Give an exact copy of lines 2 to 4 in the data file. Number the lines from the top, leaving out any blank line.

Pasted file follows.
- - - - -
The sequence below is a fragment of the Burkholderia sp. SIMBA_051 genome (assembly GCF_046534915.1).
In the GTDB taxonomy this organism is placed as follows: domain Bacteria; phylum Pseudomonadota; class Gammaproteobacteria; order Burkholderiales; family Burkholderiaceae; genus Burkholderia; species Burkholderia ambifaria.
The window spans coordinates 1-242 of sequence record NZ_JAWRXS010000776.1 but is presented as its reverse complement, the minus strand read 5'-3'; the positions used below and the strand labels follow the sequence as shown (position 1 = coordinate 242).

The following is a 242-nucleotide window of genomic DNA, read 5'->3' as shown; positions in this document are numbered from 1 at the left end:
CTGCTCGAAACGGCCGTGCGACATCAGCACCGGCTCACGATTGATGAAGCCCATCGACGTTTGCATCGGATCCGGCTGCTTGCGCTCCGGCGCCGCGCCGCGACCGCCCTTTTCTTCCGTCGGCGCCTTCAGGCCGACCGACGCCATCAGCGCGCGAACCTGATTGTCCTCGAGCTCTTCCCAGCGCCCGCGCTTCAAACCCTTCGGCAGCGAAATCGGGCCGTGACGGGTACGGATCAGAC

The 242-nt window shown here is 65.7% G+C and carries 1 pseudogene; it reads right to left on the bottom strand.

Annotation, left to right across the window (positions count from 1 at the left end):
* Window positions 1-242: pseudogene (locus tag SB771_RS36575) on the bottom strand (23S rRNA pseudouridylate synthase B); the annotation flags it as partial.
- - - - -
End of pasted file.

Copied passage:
In the GTDB taxonomy this organism is placed as follows: domain Bacteria; phylum Pseudomonadota; class Gammaproteobacteria; order Burkholderiales; family Burkholderiaceae; genus Burkholderia; species Burkholderia ambifaria.
The window spans coordinates 1-242 of sequence record NZ_JAWRXS010000776.1 but is presented as its reverse complement, the minus strand read 5'-3'; the positions used below and the strand labels follow the sequence as shown (position 1 = coordinate 242).

The following is a 242-nucleotide window of genomic DNA, read 5'->3' as shown; positions in this document are numbered from 1 at the left end: